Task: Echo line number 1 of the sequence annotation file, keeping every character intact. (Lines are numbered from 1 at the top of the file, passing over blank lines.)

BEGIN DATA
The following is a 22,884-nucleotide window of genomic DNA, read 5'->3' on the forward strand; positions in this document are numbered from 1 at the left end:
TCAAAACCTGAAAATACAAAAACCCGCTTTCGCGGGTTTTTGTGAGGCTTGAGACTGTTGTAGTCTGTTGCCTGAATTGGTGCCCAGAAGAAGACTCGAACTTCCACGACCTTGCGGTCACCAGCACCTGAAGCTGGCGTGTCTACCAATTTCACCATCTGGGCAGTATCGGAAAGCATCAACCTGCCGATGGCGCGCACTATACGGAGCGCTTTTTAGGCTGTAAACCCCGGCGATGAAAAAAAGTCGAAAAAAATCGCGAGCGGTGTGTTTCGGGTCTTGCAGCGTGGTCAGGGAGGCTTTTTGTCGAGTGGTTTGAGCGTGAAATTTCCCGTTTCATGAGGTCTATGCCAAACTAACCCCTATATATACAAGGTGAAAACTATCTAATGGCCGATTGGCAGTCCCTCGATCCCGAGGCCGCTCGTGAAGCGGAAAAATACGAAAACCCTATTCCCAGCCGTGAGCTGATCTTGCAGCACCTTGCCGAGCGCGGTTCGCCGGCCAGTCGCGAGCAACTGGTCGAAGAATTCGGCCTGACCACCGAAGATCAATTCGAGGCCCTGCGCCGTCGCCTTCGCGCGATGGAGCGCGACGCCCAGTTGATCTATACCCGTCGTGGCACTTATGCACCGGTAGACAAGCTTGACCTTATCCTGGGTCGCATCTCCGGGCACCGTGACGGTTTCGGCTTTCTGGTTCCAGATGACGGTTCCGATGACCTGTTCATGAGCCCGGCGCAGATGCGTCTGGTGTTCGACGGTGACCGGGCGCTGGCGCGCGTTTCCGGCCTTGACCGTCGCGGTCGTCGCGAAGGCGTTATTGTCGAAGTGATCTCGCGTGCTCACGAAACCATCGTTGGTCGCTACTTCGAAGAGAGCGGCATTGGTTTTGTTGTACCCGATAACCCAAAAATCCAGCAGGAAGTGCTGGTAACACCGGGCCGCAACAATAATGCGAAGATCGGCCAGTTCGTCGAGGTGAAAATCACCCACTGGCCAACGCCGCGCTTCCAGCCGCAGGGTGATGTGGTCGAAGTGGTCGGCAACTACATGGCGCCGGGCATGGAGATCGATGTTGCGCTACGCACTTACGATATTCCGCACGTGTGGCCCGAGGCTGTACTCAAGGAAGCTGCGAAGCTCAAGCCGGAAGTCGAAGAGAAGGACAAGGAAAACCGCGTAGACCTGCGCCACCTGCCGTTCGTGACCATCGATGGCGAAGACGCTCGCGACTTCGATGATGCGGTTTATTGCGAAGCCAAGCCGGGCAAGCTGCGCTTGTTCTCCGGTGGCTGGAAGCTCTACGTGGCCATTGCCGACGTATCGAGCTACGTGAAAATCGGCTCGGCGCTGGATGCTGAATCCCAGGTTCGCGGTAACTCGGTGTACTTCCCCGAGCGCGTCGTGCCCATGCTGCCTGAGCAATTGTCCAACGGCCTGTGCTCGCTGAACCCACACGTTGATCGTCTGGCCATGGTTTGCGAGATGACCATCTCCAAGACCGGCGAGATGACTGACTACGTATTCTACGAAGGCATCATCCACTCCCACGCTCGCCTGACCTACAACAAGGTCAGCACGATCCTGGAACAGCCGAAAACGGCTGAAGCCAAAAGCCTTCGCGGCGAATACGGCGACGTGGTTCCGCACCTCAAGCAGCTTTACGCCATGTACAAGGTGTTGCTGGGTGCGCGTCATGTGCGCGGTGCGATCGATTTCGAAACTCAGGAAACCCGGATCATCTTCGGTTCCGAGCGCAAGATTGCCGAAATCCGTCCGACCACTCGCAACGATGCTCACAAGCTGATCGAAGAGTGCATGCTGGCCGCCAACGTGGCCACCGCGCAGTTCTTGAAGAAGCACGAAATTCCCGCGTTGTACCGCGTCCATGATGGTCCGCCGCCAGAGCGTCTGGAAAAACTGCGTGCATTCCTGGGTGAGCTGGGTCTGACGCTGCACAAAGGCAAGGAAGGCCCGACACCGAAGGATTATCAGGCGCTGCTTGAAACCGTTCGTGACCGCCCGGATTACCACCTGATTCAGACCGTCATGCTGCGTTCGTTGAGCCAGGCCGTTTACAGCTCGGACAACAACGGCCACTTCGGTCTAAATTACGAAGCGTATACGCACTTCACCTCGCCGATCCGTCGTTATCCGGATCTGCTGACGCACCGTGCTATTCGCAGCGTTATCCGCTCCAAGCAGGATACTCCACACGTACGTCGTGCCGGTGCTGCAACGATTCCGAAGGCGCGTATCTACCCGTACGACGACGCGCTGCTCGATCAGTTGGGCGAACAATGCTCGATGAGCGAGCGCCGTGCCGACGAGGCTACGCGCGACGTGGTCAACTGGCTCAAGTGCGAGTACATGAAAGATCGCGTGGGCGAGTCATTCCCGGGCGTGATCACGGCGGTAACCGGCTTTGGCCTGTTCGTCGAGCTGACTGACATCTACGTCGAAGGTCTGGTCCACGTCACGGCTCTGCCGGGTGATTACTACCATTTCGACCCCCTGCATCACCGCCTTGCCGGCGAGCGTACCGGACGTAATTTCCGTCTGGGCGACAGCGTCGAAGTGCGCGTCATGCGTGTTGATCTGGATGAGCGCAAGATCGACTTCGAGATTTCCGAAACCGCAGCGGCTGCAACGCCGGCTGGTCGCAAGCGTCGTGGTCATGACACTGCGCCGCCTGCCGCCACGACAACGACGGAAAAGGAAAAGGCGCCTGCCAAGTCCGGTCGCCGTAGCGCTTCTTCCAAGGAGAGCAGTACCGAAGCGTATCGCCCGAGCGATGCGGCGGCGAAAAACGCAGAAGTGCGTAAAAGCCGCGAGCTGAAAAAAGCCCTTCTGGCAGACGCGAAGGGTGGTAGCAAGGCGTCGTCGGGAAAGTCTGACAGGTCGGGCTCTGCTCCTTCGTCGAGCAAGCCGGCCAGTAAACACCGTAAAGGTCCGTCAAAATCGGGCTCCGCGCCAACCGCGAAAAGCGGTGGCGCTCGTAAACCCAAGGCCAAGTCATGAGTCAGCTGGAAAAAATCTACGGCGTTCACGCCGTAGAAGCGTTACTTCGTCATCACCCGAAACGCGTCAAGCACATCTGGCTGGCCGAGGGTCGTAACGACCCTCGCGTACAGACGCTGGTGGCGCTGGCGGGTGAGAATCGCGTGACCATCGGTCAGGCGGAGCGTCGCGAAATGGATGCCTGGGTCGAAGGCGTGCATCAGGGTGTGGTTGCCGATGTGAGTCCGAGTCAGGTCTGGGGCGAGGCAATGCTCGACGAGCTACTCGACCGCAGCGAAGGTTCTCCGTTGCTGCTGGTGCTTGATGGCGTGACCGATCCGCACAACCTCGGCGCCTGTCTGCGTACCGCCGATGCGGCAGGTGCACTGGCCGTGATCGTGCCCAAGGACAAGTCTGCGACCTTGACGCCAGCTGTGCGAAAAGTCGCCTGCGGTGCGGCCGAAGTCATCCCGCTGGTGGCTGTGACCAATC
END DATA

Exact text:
The following is a 22,884-nucleotide window of genomic DNA, read 5'->3' on the forward strand; positions in this document are numbered from 1 at the left end: